Growing Tomatoes - How to Plant Tomatoes


Most gardeners agree that every garden should have at least one tomato plant.  Unfortunately, those who agree often end up planting too many.  Even avid gardeners make this and other common mistakes that leave gardeners with a less than desirable tomato harvest.  Factors every gardener should consider range from what type of tomato variety to grow, to where they’re starting their seeds, to what else they’re growing in the garden.  If you’re growing tomatoes, here are some preliminary tips that may help you avoid common tomato growing blunders:

  1. HEAT & WATER NECESSARY: Tomato plants are kind of needy! They need consistent warmth to germinate, and their need for water varies throughout their growth stages.
  1. GIVE THEM SPACE: Give each plant a radius of about 3 feet of space.  Gardeners will often plant the seeds 3 feet apart in one direction, but then plant other things in the next row.  So, remember: it’s a 3-foot radius.  This will protect both your tomato plants and their neighbors.
  1. KNOW HOW & WHEN TO FERTILIZE: It is easy to burn your plant with fertilizer.  Yes, you can add fertilizer to the soil when you plant seeds.  However, make sure that your seeds are not touching that fertilized soil.  See below for further instruction on this.
  1. REMOVE BOTTOM LEAVES: Once your plants are about full grown, remove the bottom leaves, especially those that look to be wilting or dead.  They’re usually out of the sun’s reach and start to create problems.


What you’ll need…



  • Pour seed starting mix (which usually has little to no actual soil) into small or medium seed starting grow pots. Which size you choose depends on how far you are from transporting them outside.  If you’re starting seeds outside, make sure there is no fertilizer touching your seeds.
  • If you’re patient, warm the wet soil under grow lights or on a heated mat for a day before planting the seeds.
  • Plant 2-3 seeds about ¼” deep in the grow pot. If you’re starting them outside: give each set of seeds a 3’ radius.
  • Seeds NEED warmth to germinate. Keep them under grow lights (70˚-80˚F) and spray with water every day for the first week.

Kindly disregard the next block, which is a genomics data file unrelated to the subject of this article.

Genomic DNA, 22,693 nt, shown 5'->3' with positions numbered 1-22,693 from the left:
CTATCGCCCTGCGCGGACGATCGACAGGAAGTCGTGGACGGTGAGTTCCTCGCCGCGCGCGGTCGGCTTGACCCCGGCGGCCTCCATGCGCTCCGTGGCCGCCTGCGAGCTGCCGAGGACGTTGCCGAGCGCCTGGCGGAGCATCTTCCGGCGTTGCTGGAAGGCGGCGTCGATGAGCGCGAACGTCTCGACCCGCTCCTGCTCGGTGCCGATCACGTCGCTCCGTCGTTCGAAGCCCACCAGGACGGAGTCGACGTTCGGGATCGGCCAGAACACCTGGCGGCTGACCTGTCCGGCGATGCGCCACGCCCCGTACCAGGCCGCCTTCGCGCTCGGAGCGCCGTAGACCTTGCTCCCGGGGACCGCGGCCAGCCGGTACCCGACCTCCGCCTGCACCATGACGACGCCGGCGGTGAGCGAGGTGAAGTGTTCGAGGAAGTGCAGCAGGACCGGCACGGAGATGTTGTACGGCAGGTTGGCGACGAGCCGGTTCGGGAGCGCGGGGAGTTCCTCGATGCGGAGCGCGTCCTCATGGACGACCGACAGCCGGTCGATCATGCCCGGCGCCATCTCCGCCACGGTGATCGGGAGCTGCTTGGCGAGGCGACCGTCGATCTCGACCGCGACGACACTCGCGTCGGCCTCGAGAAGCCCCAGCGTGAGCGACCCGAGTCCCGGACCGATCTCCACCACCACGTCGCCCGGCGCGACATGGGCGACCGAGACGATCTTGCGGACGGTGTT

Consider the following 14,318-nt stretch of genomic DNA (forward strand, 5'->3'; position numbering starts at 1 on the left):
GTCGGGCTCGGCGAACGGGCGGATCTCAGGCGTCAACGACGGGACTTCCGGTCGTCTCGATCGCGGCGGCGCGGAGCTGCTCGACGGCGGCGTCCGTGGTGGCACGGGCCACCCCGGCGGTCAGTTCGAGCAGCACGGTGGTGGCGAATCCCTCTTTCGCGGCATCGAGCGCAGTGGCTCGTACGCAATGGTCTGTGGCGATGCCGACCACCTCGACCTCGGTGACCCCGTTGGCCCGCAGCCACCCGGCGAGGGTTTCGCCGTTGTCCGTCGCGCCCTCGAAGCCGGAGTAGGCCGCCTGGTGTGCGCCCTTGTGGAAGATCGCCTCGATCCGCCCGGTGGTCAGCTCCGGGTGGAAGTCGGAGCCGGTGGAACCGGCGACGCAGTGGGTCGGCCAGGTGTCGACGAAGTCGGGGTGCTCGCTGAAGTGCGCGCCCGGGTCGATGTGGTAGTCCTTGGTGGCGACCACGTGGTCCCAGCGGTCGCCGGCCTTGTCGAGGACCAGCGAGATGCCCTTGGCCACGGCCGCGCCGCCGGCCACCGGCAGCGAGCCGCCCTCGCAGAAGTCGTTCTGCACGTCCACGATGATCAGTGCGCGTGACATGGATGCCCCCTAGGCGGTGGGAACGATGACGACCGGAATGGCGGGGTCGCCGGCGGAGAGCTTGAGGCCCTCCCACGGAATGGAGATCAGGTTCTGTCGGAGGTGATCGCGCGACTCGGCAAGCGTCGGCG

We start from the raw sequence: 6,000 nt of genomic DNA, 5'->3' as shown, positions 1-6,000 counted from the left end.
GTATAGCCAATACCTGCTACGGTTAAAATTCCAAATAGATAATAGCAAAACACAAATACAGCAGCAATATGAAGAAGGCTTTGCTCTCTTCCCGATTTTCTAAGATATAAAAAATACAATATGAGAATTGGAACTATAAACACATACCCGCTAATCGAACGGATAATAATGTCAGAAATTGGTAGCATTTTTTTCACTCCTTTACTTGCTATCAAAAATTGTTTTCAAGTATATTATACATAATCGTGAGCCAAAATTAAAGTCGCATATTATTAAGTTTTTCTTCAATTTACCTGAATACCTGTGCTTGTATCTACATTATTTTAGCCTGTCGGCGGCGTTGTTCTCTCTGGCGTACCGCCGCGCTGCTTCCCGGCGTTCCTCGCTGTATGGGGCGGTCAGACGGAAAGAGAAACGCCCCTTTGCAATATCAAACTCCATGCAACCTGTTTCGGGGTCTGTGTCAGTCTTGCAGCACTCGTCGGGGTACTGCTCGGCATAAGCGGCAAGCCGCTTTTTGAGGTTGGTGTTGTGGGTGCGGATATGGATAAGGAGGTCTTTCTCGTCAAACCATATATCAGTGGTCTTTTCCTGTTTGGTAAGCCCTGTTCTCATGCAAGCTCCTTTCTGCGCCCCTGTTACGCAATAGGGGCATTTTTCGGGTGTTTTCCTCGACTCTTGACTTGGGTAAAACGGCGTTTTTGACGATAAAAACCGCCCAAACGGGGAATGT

• Seedlings should be in direct sunlight; however, they don’t need as much heat (65˚-70˚).
  • Keep the soil moist, but do not drown them in water. This happy medium is most easily reached with a spray bottle.
  • Make sure only 1 plant is growing in each pot. If two begin to compete, choose which one you’d like to keep.  Try not to stray too far from Darwinian principles.
  • Do not transplant outside until after the last average frost date. If you’re concerned about another possible frost, cover them with our Pop-Up Plant Covers.
  • Most tomato plants will need some sort of support. You can use a cage or a pole for single plants, or you can build a fence support system if you have many tomato plants.
  • Prune when necessary, watch for aphids, and remove leaves that grow on the bottom foot of the plant.




  • Tomatoes can be picked when they’re semi-ripe, (called “breakers”)—if you want these, pick them once they reach a light shade of green or begin to turn pinkish or orange.
  • If you want a ripe tomato, wait until they’re a deep color, but are still firm.
  • Store tomatoes inside or in the shade. Do not put them in the fridge! Cold temperatures cause both their flavor and texture to break down.


A Note on Fertilizer

Too much fertilizer can kill your tomato plants.  Here are three tips to avoid this:

  • Make sure that your tomatoes are not down the hill from other plants you are heavily fertilizing.
  • Tomato seeds sown outside should have a buffer of at least 3-inches of NON-fertilized soil.
  • One the tomato plant is beginning to grow fruit, you can fertilize, but do not place it directly at the plants base. The fertilizer can still burn the stock of the plant.